Hi gang.Boomer23 wrote:That's very encouraging to hear, Gary, thank you.garygid wrote:I just spoke with Tom and he seems to be doing MUCH better than I did.
Please give Tom my best regards and tell him that he's in my thoughts.
Thanks to Gary for keeping you informed of my progress, and thanks to all of you for sending good vibes my way. A brief synopsis of my "adventure" may be of interest:
Into surgery 7:30am Tuesday at Huntington Memorial in Pasadena, arrived at my hospital room from recovery at 2:30 pm. Surgery about an hour longer than normal to deal with economy-sized hernia repair mesh from previous surgery. Surgeon had told me that he could keep it in place, but he needed time to get around it. There was chance he might have to give me extra blood, but that was not necessary.
My hospital room was a beautiful large single with 5th floor window looking out at mountains.
There had been uncertainly about whether I would need to stay one or two nights. My previous hernia surgery was outpatient. Staying overnight is a tremendous benefit, with IV, oxygen, frequent vitals checks, and continuous massage of my legs and back. As the night progressed I couldn't tell too well how I was doing, but they told me the IV was non-narcotic, and I felt very little discomfort, so I figured things were not too bad. They were taking fluid out of the drain every few hours, but in the morning I started to feel stronger, the surgeon removed the drain, and they said I was leaving after lunch. By late morning I had a walk of two complete loops around the nurses' station without a walker or leaning on the nurse assistant. I ate all that they gave me for both breakfast and lunch. The soup was actually quite tasty. I was walking the corridors when the wheelchair guy came to take me down to my friends' car.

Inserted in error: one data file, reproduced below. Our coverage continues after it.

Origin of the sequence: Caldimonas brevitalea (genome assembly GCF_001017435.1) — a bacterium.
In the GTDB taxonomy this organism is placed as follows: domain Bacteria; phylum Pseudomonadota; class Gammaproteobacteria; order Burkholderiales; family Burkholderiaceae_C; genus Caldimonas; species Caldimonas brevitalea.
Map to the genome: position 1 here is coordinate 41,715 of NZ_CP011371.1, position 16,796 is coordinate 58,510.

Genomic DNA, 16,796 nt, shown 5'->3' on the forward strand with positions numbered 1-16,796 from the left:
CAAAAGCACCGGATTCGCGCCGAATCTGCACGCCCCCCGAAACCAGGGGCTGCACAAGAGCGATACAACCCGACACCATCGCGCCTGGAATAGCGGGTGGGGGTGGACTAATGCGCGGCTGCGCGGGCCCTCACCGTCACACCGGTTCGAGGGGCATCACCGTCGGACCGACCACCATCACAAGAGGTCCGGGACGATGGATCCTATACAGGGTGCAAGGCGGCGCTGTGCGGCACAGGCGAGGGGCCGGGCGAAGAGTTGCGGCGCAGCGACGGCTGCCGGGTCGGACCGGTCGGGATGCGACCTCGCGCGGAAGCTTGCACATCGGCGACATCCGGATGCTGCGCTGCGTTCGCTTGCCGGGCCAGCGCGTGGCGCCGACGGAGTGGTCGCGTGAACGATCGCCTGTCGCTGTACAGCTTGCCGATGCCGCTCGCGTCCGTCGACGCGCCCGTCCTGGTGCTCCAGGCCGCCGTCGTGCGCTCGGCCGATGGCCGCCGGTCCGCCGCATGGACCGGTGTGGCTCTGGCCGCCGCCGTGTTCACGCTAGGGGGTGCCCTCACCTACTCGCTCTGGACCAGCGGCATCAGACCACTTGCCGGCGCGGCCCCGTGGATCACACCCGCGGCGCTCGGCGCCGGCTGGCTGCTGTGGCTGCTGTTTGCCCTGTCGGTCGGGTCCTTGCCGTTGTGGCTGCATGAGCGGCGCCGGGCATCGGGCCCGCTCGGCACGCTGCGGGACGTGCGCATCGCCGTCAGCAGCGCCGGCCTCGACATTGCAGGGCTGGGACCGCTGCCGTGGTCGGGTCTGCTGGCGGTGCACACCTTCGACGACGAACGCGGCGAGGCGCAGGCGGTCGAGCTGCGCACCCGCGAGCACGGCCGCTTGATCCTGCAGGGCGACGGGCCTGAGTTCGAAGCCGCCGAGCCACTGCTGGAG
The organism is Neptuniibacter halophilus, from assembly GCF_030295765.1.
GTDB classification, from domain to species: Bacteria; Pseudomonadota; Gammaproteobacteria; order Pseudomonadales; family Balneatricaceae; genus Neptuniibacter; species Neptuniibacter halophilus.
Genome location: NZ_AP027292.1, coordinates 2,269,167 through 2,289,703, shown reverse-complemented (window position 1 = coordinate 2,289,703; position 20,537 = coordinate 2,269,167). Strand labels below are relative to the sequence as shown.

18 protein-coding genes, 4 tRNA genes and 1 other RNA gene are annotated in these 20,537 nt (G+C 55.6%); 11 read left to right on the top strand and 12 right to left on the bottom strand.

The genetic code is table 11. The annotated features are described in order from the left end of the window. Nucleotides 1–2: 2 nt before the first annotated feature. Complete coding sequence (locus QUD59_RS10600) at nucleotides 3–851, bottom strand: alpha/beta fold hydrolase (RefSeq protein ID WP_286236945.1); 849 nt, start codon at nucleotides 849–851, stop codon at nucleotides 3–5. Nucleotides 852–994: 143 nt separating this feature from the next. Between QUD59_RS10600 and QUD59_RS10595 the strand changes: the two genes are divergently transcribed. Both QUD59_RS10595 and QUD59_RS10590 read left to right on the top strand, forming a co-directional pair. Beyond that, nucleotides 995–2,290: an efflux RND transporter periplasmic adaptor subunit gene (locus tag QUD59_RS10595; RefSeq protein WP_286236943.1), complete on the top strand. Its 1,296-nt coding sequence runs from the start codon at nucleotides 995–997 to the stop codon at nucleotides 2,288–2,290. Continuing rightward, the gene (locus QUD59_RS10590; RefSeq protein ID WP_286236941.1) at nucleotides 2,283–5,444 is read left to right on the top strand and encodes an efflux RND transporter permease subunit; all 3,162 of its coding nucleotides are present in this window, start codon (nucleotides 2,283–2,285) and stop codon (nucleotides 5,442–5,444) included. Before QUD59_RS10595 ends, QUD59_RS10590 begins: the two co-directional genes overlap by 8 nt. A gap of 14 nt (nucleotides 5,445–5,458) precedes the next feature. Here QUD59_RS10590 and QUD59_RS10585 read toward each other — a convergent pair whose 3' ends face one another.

The Da Vinci "robot" system was impressive to see briefly before they put me under, but hopefully none of you will ever have to see it. I was delighted to hear Boomer23 refer to it as technically a "Waldo," not a robot, because it directly follows the surgeon's movements. This is a reference to an old Robert Heinlein story. You can read about it :
At home I have a nurse assistant staying with me, with time off for her when my friends come over. I am being careful to not do too much too soon. We are gradually learning how to deal with my new, temporary plumbing. The catheter comes out next Thursday and there will be some more hurdles after that.
The visiting nurse supervisor visited me yesterday. She collected a lot of information, including the catheter size. She was very impressed that I needed a size 18 diameter catheter .